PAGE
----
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Business groups have voiced their support of the NSW Budget, saying the state is in a good position to create more jobs, improve tax and services and support the economy out of the coronavirus recession.

Source: Canva.

‘NSW is acting’: Industry groups support state budget

Business groups have voiced their support of the NSW Budget, saying the state is in a good position to create more jobs, improve tax and services and support the economy out of the coronavirus recession.

The budget was presented on Monday by state Treasurer Dominic Perottet at NSW Parliament. It revealed a record $107.1 billion infrastructure spend, as well as $18.2 billion to be spent on transport, $2.1 billion on health and $1.2 on education over the next 12 months.

It also showed a record $16 billion deficit for the state. NSW’s debt will peak at $104 billion in 2023/2024, and the budget will not return to surplus until the following financial year. NSW has not had a budget deficit for almost 10 years.

The Business Council of Australia, an industry group that represents Australia’s largest employers, has said the Berejiklian government’s budget should be a model for all state and territory leaders who want to create new jobs, build confidence, and lay the groundwork for reform to secure the country’s recovery.

“Every premier and chief minister in the country should be watching because NSW has set the standard for building a strong business-led recovery,” said chief executive Jennifer Westcott.

“The government’s blueprint and tax reform agenda will help make NSW the best place in the country for businesses who want to invest, expand and create new jobs.

“While some jurisdictions are talking about reform, NSW is acting.

“NSW has taken the bold step of putting major tax reform on the agenda through a consultation process on reform of stamp duty and property tax. Stamp duty is one of the more inefficient taxes that penalises economic adjustment.”

The group also supported the proposed payroll tax, which will see the government take last year’s Payroll Tax relief to a new level, increasing the threshold from $1 million to $1.2 million and the rate will be reduced to the lowest in Australia from 5.45 per cent 4.85 per cent.

“Payroll tax is a tax on jobs, reducing it for all businesses for the next two years makes sense,” Ms Westacott said. “We also welcome moves to make the state’s planning system more effective and efficient, so job creating projects can get approved and off the ground quickly.”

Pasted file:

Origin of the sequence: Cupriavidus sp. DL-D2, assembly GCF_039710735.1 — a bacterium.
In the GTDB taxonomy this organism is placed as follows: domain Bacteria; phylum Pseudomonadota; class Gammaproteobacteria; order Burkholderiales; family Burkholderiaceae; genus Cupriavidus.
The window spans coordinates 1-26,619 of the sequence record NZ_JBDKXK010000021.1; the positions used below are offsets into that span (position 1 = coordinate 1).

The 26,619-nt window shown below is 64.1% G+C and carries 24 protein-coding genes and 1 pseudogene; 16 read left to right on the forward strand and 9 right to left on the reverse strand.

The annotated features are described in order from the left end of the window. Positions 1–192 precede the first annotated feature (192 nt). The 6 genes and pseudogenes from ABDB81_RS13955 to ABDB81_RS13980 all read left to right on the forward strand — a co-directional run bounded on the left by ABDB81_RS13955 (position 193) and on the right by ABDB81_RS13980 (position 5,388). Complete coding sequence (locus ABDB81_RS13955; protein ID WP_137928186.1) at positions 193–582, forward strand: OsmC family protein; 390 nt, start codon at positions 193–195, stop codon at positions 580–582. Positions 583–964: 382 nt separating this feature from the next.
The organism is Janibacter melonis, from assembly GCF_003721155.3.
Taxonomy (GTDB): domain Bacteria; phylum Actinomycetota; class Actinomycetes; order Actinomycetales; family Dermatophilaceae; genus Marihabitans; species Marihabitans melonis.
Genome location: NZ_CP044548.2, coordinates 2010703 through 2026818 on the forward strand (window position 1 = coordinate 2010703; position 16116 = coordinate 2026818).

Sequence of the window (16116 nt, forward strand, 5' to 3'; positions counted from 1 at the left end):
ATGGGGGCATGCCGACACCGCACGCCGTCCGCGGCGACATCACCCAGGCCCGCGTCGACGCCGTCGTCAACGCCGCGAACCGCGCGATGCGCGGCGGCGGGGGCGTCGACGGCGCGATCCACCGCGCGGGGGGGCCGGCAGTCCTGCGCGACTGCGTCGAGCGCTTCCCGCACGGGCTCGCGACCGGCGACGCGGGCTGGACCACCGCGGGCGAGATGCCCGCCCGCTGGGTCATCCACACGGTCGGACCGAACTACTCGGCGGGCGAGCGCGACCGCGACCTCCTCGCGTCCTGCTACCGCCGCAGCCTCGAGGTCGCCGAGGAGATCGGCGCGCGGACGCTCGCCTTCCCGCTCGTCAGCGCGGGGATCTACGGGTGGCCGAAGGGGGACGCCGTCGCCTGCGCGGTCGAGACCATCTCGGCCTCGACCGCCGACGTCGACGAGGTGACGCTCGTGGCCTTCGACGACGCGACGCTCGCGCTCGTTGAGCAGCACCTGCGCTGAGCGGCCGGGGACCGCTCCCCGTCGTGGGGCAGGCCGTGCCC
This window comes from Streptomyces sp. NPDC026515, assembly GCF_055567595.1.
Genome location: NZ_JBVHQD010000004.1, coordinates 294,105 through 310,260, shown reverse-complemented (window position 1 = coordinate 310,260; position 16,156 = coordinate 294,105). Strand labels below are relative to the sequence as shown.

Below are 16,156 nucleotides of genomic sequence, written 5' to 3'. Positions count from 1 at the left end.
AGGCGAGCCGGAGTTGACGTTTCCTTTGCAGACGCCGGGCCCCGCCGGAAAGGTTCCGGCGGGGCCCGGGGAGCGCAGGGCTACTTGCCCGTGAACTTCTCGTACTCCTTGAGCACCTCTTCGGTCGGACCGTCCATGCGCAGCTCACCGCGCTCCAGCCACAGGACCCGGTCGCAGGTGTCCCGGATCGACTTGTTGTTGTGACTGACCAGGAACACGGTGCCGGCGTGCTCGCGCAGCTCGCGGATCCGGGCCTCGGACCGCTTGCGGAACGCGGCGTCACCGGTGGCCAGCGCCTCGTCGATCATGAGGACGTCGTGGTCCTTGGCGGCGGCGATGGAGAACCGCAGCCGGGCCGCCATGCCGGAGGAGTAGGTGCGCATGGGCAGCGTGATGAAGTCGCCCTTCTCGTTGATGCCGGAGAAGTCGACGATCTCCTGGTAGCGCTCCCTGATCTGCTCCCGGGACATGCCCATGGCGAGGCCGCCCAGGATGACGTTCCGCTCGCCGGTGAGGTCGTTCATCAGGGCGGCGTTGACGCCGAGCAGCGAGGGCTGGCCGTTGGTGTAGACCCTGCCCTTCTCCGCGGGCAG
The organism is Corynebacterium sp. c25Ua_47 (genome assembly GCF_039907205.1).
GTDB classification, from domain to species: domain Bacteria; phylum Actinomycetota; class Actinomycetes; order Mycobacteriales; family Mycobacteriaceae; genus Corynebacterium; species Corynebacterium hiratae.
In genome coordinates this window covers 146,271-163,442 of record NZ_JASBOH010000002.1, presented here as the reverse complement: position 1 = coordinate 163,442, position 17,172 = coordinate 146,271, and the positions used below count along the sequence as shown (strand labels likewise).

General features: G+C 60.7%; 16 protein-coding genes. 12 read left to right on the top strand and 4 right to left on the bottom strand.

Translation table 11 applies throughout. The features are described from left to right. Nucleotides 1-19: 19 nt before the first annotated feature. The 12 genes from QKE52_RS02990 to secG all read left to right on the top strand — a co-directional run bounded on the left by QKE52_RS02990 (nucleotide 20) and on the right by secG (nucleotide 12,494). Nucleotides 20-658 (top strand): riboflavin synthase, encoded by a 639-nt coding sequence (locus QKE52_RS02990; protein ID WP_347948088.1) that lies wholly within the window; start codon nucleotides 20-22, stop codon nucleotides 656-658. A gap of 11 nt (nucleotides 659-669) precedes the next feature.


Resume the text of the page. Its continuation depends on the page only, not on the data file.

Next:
Another Australian employer organisation the Australian Industry Group (Ai Group) has voiced their support for the NSW budget, specifically the investment in infrastructure and the focus on the creation of jobs and development of skills.

“Through its investments in infrastructure; its support for job creation and skills development; and its commitment to making it easier and more attractive to do business here, the NSW Government’s 2020-21 Budget pushes the right buttons to support the recovery in the State’s economy into next year and beyond,” said Mark Goodsell, the New South Wales Head of the Ai Group.

“The Budget also looks further ahead by investing to improve service delivery across a range of portfolios, by examining ways to improve the planning processes and by taking a critical step on the path towards the much-needed overhaul of property taxation in the State.”

The NSW Government has also extended the Business Connect program for a further three years, representing a total $39.3 million, four-year commitment for small businesses. Further measures to assist small businesses also include four $25 ‘Out and About’ vouchers for Australians over 18 years old to be spent on food and entertainment.

“The measures to assist smaller businesses take advantage of government procurement opportunities and the investment attraction initiative,” said Mr Goodsell.

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Ellie Dudley

Ellie Dudley

Ellie Dudley is a journalist at Dynamic Business with a background in the startup space and current affairs reporting. She has a specific interest in foreign investment and the Australian economy.

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